- Yahoo Finance Again. Of course, the Yahoo Finance message boards still exist, and there is now also the ridiculous StockTwits. But the reality is, these digital dregs matter far less because Seeking Alpha has established an alternative, and far more stable, center of gravity for investment research and investment conversation. It also matters that the organization’s editorial foundation also supports the Seeking Alpha business model (which is very successful).
- Seeking Something Else (Politics, Policy, Virtue, Justice, Trust). I have fanatically persuaded myself that the Seeking Alpha editorial and business model would work incredibly well for creating a crowd-sourced, non-partisan policy and politics “think tank”. Obviously, the organization already has the technology and editorial infrastructure, so there could be a plug-and-play quality to creating this new adjunct political/policy platform. Political news is of course sizzling hot right now (traffic on Politico and FiveThirtyEight is through the roof), probably for the foreseeable future. But neither Politico or FiveThirtyEight (and probably no other “mainstream media” organization) has the capability or the vision to create a trusted community of policy and political junkies across the political and ideological spectrum.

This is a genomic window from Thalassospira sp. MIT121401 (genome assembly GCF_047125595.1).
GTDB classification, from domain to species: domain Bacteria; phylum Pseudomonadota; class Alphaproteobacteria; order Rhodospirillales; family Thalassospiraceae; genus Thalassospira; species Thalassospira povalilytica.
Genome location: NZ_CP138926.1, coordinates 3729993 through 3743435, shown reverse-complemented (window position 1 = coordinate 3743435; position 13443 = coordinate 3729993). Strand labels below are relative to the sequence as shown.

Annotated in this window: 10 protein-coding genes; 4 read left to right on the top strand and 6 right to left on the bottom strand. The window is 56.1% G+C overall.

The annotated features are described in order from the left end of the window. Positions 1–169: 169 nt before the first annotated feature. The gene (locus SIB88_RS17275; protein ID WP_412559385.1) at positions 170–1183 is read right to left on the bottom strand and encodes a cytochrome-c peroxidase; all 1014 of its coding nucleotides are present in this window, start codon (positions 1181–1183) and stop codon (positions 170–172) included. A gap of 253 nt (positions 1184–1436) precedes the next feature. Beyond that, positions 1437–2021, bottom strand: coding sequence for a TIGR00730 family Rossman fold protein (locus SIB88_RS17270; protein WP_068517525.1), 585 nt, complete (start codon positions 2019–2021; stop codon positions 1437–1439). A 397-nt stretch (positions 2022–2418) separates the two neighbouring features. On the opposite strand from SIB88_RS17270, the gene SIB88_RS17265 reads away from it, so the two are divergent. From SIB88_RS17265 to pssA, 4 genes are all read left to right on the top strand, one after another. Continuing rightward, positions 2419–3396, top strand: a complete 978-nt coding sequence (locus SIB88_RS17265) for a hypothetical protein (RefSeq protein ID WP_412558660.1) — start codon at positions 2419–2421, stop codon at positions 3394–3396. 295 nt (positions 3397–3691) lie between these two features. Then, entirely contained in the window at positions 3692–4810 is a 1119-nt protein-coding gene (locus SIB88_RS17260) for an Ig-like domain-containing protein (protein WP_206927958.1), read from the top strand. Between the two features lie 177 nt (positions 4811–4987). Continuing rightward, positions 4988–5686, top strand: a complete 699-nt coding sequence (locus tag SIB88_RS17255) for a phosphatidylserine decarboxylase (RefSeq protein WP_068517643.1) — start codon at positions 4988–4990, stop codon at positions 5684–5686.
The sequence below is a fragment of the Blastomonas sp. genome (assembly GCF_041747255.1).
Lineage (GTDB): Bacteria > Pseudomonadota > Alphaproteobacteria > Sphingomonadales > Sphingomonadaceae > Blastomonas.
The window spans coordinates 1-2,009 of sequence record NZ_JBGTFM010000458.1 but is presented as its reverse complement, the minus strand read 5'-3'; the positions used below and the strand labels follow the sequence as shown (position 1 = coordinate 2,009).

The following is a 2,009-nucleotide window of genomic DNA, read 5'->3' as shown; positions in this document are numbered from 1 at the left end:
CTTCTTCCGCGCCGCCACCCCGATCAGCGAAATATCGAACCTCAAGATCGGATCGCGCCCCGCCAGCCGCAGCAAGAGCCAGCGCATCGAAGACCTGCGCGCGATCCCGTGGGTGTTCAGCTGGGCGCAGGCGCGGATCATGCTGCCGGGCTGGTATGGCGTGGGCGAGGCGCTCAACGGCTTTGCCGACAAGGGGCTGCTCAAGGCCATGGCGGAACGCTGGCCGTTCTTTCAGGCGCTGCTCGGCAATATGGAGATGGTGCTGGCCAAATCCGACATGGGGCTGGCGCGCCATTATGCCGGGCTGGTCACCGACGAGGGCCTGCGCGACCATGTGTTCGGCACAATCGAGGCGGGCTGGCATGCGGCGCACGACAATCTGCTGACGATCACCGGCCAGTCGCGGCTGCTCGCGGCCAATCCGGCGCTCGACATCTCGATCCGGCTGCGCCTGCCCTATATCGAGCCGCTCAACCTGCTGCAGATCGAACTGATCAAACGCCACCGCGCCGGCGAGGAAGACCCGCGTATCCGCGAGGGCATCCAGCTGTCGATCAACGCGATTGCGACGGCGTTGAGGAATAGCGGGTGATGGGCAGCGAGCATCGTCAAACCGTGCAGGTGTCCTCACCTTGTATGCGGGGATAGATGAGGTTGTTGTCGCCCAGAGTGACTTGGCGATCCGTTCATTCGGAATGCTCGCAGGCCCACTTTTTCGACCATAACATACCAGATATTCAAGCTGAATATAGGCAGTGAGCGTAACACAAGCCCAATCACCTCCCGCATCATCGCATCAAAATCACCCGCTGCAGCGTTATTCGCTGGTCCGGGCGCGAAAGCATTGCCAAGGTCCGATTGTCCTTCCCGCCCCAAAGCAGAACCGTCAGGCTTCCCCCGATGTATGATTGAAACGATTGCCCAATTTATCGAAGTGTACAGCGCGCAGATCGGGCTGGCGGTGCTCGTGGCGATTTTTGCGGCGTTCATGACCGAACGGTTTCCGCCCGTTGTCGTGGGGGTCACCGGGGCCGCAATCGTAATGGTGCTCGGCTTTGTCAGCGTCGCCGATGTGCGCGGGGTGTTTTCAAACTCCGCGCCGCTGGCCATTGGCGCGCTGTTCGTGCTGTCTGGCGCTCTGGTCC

- The Crowd-Sourced Think Tank Model. My idea is to use/extend Seeking Alpha’s existing platform and editorial team to create a political analog to the Seeking Alpha community, one that would source bipartisan contributions on politics and policy, and filter them not by ideological purity, but by rigorous editorial standards. I think many policy professionals would contribute to this site for the same reason so many financial and investment advisers and members of the professional (and amateur) investment community do now on Seeking Alpha. “Political” Seeking Alpha would get support from policy wonks from academia, from government, from non-profits, from think-tanks. And by establishing and enforcing clear community standards, this politics, policy, and “real” news platform could organize really interesting and high-quality conversation threads about these research contributions.
- My Perspective and My Commitment. This political/policy application of the Seeking Alpha model would be a terrific business that would build and reinforce the great work the organization has already done for investment research. But honestly, it may also be exactly what we need to save our nation politically (and in other ways). We need a new way to set standards for dissemination of news, ideas, and facts and we need to marginalize purveyors of cognitive chaos (agents of normalization, confusion, and misdirection) on sites such as Breitbart and Infowars and Fox News, which have achieved a frightening critical mass on the basis of a dark energy that has very little to do with free speech. At the same time, this political/policy version of Seeking Alpha could also deeply and constructively influence and repair the damaged relationship between “town and gown”, which threatens (along with many other things) to destroy higher education in the United States.
So a lot is at stake, but I am excited about the potential of this idea to reset the conversation about politics and policy in this country.